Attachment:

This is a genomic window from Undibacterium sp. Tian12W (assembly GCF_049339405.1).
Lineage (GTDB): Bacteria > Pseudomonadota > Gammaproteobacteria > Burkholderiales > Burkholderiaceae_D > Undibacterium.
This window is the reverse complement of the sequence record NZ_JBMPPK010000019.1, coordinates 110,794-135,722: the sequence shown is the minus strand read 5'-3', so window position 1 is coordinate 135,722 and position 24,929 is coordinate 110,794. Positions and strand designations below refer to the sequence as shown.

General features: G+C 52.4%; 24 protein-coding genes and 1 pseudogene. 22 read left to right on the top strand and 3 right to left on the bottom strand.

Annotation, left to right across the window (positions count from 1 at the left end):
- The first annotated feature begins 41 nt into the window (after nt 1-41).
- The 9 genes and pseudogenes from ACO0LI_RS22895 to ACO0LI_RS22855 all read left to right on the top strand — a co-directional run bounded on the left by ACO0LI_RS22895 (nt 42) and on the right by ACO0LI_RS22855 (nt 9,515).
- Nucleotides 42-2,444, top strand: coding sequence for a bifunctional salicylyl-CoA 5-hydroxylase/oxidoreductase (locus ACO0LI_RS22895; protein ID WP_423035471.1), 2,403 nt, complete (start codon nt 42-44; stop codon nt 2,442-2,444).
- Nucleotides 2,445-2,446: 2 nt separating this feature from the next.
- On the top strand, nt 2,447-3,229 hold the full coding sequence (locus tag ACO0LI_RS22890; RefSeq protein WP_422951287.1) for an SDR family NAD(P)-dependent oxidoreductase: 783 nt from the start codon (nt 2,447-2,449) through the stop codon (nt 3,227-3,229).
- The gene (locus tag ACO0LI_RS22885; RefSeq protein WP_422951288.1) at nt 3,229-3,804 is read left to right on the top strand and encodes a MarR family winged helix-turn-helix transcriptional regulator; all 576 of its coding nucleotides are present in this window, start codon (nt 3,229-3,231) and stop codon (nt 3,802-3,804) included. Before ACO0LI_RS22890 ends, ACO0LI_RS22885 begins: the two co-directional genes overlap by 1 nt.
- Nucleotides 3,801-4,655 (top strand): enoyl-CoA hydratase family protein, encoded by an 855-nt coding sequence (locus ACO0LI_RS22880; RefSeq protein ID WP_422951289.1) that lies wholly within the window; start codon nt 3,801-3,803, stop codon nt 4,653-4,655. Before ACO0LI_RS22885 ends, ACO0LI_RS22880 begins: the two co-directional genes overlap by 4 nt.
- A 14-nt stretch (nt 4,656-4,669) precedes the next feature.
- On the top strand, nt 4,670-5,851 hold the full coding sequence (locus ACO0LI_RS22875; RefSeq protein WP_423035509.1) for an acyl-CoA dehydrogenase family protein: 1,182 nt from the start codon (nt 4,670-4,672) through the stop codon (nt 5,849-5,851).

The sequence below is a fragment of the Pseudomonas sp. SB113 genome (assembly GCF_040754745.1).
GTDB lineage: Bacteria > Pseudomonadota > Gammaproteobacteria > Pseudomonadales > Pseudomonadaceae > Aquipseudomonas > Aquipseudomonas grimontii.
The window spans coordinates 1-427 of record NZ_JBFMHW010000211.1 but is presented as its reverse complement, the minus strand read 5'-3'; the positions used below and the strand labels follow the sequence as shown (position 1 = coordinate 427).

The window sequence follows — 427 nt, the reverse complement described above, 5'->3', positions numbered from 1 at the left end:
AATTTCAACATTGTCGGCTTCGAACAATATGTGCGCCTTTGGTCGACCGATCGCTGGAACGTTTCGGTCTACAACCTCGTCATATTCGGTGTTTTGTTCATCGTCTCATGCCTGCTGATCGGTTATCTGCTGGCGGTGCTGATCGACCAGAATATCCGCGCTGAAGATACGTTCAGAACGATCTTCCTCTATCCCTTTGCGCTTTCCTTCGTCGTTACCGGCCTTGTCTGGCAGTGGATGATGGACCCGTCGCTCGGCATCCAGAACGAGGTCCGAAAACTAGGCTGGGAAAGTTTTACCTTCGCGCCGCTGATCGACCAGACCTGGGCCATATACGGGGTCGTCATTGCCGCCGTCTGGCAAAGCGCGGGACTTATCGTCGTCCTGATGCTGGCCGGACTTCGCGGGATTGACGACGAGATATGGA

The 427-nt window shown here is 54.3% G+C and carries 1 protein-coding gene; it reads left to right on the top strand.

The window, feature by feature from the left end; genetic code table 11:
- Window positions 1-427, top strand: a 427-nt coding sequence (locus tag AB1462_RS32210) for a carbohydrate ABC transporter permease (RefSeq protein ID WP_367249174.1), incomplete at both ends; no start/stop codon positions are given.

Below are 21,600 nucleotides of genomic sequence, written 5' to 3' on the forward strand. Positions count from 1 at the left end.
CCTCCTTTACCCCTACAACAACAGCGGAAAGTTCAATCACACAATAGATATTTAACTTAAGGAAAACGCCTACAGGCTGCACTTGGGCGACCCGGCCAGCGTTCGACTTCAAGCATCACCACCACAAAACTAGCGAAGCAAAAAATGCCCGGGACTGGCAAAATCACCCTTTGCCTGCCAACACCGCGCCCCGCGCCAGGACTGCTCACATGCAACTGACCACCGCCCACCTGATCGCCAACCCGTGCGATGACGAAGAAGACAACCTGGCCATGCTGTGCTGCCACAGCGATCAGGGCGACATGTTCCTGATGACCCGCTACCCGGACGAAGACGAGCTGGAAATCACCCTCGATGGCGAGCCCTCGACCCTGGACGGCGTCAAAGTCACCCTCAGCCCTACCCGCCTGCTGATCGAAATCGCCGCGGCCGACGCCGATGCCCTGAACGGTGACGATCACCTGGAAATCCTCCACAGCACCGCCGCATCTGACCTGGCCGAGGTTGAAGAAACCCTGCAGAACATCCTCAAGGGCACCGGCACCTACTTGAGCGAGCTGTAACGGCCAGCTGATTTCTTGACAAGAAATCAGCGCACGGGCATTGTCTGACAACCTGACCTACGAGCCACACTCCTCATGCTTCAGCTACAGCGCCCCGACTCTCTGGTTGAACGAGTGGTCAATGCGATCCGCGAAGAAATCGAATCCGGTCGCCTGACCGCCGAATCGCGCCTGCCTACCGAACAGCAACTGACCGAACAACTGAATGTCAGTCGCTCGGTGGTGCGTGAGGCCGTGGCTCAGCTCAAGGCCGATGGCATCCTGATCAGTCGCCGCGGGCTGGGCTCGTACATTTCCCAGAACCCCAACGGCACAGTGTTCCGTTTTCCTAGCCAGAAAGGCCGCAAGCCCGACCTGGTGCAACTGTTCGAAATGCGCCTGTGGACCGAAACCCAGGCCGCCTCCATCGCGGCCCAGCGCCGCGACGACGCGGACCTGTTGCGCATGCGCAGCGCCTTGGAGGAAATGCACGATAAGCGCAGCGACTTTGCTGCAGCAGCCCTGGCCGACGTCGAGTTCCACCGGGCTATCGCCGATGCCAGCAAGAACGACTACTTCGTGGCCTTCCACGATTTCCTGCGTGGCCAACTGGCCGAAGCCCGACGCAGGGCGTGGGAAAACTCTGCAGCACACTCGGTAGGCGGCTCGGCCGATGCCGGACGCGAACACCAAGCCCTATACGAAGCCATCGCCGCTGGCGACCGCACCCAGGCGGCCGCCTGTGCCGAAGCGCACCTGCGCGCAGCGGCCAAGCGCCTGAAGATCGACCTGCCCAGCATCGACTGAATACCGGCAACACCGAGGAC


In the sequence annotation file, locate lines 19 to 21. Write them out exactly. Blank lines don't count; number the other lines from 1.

AATTTCAACATTGTCGGCTTCGAACAATATGTGCGCCTTTGGTCGACCGATCGCTGGAACGTTTCGGTCTACAACCTCGTCATATTCGGTGTTTTGTTCATCGTCTCATGCCTGCTGATCGGTTATCTGCTGGCGGTGCTGATCGACCAGAATATCCGCGCTGAAGATACGTTCAGAACGATCTTCCTCTATCCCTTTGCGCTTTCCTTCGTCGTTACCGGCCTTGTCTGGCAGTGGATGATGGACCCGTCGCTCGGCATCCAGAACGAGGTCCGAAAACTAGGCTGGGAAAGTTTTACCTTCGCGCCGCTGATCGACCAGACCTGGGCCATATACGGGGTCGTCATTGCCGCCGTCTGGCAAAGCGCGGGACTTATCGTCGTCCTGATGCTGGCCGGACTTCGCGGGATTGACGACGAGATATGGA

The 427-nt window shown here is 54.3% G+C and carries 1 protein-coding gene; it reads left to right on the top strand.

The window, feature by feature from the left end; genetic code table 11: